In My Wildest Dreams (Governess Brides Series #4)

( 34 )

Overview

Since she was a little girl, Celeste has had one burning desire:to marry Ellery Throckmorton. But what chance does a gardener's daughter have of capturing the heart of one of England's wealthiest gentlemen? However, the education she receives at the Distinguished Academy of Governesses enables Celeste to return to Blythe Hall with a refinement that complements her ravishing beauty—and makes her bold romantic dream more attainable. But, alas, temptation gets in the way . . .

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In My Wildest Dreams (Governess Brides Series #4)

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Overview

Since she was a little girl, Celeste has had one burning desire:to marry Ellery Throckmorton. But what chance does a gardener's daughter have of capturing the heart of one of England's wealthiest gentlemen? However, the education she receives at the Distinguished Academy of Governesses enables Celeste to return to Blythe Hall with a refinement that complements her ravishing beauty—and makes her bold romantic dream more attainable. But, alas, temptation gets in the way . . .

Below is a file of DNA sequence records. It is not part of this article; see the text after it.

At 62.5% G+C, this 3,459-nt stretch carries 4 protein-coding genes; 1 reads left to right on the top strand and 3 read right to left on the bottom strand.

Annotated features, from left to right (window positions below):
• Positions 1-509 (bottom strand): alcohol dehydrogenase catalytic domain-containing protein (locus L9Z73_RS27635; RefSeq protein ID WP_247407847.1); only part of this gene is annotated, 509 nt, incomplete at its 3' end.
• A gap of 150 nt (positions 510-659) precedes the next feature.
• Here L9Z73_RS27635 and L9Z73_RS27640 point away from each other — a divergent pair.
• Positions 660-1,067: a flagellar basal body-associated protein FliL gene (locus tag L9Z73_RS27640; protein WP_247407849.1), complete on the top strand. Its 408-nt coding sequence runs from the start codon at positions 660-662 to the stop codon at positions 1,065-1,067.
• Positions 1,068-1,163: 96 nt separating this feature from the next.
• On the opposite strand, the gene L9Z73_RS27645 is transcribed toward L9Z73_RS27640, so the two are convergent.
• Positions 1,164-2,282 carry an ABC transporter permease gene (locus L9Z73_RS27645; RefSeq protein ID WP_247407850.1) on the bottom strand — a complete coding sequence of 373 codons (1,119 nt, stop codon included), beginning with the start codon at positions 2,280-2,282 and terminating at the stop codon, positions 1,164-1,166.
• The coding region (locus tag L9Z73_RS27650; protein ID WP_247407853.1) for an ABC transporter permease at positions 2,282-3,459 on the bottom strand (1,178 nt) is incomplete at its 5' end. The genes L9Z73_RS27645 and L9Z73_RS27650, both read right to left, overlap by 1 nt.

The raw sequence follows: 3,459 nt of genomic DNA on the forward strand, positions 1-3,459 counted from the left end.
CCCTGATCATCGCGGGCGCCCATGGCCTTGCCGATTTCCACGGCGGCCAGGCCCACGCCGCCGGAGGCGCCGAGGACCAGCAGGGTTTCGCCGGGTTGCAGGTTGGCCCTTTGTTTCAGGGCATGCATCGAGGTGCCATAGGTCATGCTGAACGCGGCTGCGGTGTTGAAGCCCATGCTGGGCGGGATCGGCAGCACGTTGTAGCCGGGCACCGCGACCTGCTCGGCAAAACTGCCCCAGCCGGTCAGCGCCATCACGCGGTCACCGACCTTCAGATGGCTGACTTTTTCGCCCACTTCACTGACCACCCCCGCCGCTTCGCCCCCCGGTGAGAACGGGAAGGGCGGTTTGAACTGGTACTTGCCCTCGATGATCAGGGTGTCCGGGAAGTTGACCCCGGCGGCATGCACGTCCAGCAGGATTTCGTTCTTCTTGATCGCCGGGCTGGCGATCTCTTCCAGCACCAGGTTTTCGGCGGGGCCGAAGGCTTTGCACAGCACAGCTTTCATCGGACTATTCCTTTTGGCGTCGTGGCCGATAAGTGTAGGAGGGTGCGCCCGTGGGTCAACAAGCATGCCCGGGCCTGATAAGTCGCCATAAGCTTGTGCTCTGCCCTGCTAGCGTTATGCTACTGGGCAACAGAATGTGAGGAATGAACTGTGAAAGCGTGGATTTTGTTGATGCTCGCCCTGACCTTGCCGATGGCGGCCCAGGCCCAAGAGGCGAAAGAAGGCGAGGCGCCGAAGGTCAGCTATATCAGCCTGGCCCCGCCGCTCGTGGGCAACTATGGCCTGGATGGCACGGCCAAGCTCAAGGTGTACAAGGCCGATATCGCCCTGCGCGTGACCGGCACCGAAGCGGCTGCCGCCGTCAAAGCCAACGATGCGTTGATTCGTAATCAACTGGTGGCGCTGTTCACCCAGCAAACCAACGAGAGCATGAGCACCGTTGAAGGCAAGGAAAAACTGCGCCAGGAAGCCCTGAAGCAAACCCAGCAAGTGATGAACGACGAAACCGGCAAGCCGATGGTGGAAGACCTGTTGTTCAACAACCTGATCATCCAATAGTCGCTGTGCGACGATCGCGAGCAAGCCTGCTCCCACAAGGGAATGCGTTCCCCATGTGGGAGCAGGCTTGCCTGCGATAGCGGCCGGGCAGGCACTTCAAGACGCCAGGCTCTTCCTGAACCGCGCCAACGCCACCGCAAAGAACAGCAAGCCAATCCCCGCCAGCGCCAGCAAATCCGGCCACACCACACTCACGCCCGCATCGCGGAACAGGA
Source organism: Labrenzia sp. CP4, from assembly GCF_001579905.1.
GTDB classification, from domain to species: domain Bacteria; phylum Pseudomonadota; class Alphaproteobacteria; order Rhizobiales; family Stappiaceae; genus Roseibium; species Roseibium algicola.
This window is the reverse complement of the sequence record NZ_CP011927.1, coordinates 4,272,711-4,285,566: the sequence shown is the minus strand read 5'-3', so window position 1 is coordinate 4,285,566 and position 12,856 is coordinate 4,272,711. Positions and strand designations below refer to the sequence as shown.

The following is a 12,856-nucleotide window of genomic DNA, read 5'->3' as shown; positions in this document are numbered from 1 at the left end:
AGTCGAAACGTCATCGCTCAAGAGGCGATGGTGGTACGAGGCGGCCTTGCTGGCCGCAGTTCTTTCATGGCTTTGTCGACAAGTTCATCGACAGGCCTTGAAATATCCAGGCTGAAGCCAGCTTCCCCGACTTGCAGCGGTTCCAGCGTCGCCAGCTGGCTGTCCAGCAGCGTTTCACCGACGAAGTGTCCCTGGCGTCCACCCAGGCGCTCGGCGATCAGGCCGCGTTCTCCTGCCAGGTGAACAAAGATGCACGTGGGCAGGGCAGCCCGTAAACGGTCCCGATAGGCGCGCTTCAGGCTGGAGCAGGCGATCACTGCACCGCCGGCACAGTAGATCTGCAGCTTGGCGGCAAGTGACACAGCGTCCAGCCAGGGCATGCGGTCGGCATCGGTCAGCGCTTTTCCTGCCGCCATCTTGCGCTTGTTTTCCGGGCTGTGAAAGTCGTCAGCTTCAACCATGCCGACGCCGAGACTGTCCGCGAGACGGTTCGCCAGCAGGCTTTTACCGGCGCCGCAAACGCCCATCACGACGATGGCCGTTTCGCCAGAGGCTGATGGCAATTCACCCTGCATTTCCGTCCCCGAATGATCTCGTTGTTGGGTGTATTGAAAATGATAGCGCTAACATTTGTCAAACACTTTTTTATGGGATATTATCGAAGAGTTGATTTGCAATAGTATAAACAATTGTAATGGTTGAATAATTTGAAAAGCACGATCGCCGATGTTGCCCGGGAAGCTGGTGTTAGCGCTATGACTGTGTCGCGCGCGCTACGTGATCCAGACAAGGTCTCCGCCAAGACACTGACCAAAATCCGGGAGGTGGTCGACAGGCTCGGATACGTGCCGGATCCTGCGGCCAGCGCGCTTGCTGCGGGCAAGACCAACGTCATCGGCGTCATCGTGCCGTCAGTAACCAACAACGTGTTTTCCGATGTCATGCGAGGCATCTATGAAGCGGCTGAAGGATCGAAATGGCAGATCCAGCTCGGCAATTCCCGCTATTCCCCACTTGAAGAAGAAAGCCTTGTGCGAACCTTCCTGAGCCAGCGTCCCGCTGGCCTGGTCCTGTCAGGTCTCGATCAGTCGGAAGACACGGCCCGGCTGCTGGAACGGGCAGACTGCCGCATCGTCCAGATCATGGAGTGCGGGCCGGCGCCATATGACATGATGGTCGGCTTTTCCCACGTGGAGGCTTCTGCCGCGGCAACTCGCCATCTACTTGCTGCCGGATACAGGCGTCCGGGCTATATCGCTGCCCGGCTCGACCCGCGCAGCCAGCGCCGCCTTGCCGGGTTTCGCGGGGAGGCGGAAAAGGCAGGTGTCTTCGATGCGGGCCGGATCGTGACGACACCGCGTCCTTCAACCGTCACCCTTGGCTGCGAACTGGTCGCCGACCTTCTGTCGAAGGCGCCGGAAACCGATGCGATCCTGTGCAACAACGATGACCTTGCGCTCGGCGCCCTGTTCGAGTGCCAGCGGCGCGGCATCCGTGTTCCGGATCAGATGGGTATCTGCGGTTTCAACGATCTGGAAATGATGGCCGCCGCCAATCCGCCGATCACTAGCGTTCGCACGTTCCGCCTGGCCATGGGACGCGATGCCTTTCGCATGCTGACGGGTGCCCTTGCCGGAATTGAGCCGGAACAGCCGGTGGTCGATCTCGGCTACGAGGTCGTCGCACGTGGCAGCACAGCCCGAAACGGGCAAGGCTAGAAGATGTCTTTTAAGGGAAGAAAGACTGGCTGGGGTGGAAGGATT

For wherever Celeste turns, it is not Ellery she encounters, but his serious, yet undeniably intriguing, older brother Garrick. The elder Throckmorton will have no one interfere with the younger's impending nuptials, and his meddling infuriates Celeste to no end. Still, she cannot disregard the fluttering of her heart whenever Garrick deigns to smile at her. And the passion she senses smoldering beneath his formidable control is tempting her in a manner a lady must never allow . . .

Since she was a little girl, Celeste has had one burning desire: to marry Ellery Throckmorton ... But, alas, temptation gets in the way ... she cannot disregard the fluttering of her heart whenever Garrick deigns to smile at her. And the passion she senses smoldering beneath his formidable control is tempting her in a manner a lady must never allow...

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Editorial Reviews

From Barnes & Noble